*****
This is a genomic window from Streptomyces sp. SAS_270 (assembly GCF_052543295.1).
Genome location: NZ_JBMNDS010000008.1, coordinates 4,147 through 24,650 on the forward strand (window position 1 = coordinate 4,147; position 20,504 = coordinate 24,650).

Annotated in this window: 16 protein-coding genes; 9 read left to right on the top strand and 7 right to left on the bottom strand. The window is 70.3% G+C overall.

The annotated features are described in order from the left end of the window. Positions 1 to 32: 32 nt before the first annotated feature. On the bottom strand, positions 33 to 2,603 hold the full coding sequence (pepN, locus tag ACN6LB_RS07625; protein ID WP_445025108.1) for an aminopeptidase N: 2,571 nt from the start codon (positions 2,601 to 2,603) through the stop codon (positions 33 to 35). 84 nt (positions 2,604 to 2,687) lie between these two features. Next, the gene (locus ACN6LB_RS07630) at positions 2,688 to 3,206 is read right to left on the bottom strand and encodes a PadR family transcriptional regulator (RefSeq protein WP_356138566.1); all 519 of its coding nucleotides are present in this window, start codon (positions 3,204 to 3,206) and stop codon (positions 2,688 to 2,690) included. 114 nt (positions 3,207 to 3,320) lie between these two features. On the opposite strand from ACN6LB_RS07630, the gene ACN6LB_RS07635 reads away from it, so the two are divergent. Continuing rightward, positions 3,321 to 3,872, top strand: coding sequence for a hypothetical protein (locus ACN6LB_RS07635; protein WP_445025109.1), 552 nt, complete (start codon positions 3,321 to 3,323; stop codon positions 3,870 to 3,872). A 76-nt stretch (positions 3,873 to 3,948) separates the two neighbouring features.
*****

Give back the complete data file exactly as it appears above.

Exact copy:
This is a genomic window from Streptomyces sp. SAS_270 (assembly GCF_052543295.1).
Genome location: NZ_JBMNDS010000008.1, coordinates 4,147 through 24,650 on the forward strand (window position 1 = coordinate 4,147; position 20,504 = coordinate 24,650).

Annotated in this window: 16 protein-coding genes; 9 read left to right on the top strand and 7 right to left on the bottom strand. The window is 70.3% G+C overall.

The annotated features are described in order from the left end of the window. Positions 1 to 32: 32 nt before the first annotated feature. On the bottom strand, positions 33 to 2,603 hold the full coding sequence (pepN, locus tag ACN6LB_RS07625; protein ID WP_445025108.1) for an aminopeptidase N: 2,571 nt from the start codon (positions 2,601 to 2,603) through the stop codon (positions 33 to 35). 84 nt (positions 2,604 to 2,687) lie between these two features. Next, the gene (locus ACN6LB_RS07630) at positions 2,688 to 3,206 is read right to left on the bottom strand and encodes a PadR family transcriptional regulator (RefSeq protein WP_356138566.1); all 519 of its coding nucleotides are present in this window, start codon (positions 3,204 to 3,206) and stop codon (positions 2,688 to 2,690) included. 114 nt (positions 3,207 to 3,320) lie between these two features. On the opposite strand from ACN6LB_RS07630, the gene ACN6LB_RS07635 reads away from it, so the two are divergent. Continuing rightward, positions 3,321 to 3,872, top strand: coding sequence for a hypothetical protein (locus ACN6LB_RS07635; protein WP_445025109.1), 552 nt, complete (start codon positions 3,321 to 3,323; stop codon positions 3,870 to 3,872). A 76-nt stretch (positions 3,873 to 3,948) separates the two neighbouring features.